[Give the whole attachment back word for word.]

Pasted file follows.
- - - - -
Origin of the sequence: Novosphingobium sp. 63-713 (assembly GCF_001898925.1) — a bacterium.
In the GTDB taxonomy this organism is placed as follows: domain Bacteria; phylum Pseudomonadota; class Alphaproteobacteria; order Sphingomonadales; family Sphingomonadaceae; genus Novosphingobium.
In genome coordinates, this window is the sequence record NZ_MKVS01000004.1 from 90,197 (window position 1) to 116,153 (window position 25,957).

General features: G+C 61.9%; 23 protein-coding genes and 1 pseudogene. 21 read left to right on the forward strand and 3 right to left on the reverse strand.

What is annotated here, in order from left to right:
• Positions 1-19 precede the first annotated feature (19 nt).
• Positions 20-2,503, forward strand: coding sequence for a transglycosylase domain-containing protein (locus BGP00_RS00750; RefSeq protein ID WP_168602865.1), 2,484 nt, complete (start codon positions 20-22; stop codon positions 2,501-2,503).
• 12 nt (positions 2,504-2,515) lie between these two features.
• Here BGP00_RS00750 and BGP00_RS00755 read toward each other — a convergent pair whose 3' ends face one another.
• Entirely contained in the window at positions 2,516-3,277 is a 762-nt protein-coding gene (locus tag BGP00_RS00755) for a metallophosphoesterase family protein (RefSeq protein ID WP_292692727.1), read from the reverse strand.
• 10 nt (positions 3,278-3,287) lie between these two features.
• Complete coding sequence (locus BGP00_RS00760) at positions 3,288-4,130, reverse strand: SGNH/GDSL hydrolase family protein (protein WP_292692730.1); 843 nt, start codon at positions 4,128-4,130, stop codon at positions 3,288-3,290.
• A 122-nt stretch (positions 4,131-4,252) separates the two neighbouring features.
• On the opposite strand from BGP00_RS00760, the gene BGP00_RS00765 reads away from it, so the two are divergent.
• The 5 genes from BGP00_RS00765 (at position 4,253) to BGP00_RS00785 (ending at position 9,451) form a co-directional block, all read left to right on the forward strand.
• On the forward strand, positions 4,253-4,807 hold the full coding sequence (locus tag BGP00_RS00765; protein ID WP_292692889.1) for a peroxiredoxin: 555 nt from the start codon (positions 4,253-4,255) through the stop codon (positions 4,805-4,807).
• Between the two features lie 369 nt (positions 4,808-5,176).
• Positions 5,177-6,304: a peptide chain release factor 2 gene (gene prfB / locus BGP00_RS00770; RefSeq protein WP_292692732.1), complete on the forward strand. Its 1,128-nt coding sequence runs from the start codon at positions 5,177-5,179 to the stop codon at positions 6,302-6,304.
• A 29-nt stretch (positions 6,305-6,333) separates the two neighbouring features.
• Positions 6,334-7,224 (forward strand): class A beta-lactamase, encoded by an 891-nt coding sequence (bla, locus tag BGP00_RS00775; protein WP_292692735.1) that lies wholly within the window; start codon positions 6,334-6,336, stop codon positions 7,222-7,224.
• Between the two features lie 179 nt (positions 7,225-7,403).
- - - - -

Origin of the sequence: Novosphingobium sp. 63-713 (assembly GCF_001898925.1) — a bacterium.
In the GTDB taxonomy this organism is placed as follows: domain Bacteria; phylum Pseudomonadota; class Alphaproteobacteria; order Sphingomonadales; family Sphingomonadaceae; genus Novosphingobium.
In genome coordinates, this window is the sequence record NZ_MKVS01000004.1 from 90,197 (window position 1) to 116,153 (window position 25,957).

General features: G+C 61.9%; 23 protein-coding genes and 1 pseudogene. 21 read left to right on the forward strand and 3 right to left on the reverse strand.

What is annotated here, in order from left to right:
• Positions 1-19 precede the first annotated feature (19 nt).
• Positions 20-2,503, forward strand: coding sequence for a transglycosylase domain-containing protein (locus BGP00_RS00750; RefSeq protein ID WP_168602865.1), 2,484 nt, complete (start codon positions 20-22; stop codon positions 2,501-2,503).
• 12 nt (positions 2,504-2,515) lie between these two features.
• Here BGP00_RS00750 and BGP00_RS00755 read toward each other — a convergent pair whose 3' ends face one another.
• Entirely contained in the window at positions 2,516-3,277 is a 762-nt protein-coding gene (locus tag BGP00_RS00755) for a metallophosphoesterase family protein (RefSeq protein ID WP_292692727.1), read from the reverse strand.
• 10 nt (positions 3,278-3,287) lie between these two features.
• Complete coding sequence (locus BGP00_RS00760) at positions 3,288-4,130, reverse strand: SGNH/GDSL hydrolase family protein (protein WP_292692730.1); 843 nt, start codon at positions 4,128-4,130, stop codon at positions 3,288-3,290.
• A 122-nt stretch (positions 4,131-4,252) separates the two neighbouring features.
• On the opposite strand from BGP00_RS00760, the gene BGP00_RS00765 reads away from it, so the two are divergent.
• The 5 genes from BGP00_RS00765 (at position 4,253) to BGP00_RS00785 (ending at position 9,451) form a co-directional block, all read left to right on the forward strand.
• On the forward strand, positions 4,253-4,807 hold the full coding sequence (locus tag BGP00_RS00765; protein ID WP_292692889.1) for a peroxiredoxin: 555 nt from the start codon (positions 4,253-4,255) through the stop codon (positions 4,805-4,807).
• Between the two features lie 369 nt (positions 4,808-5,176).
• Positions 5,177-6,304: a peptide chain release factor 2 gene (gene prfB / locus BGP00_RS00770; RefSeq protein WP_292692732.1), complete on the forward strand. Its 1,128-nt coding sequence runs from the start codon at positions 5,177-5,179 to the stop codon at positions 6,302-6,304.
• A 29-nt stretch (positions 6,305-6,333) separates the two neighbouring features.
• Positions 6,334-7,224 (forward strand): class A beta-lactamase, encoded by an 891-nt coding sequence (bla, locus tag BGP00_RS00775; protein WP_292692735.1) that lies wholly within the window; start codon positions 6,334-6,336, stop codon positions 7,222-7,224.
• Between the two features lie 179 nt (positions 7,225-7,403).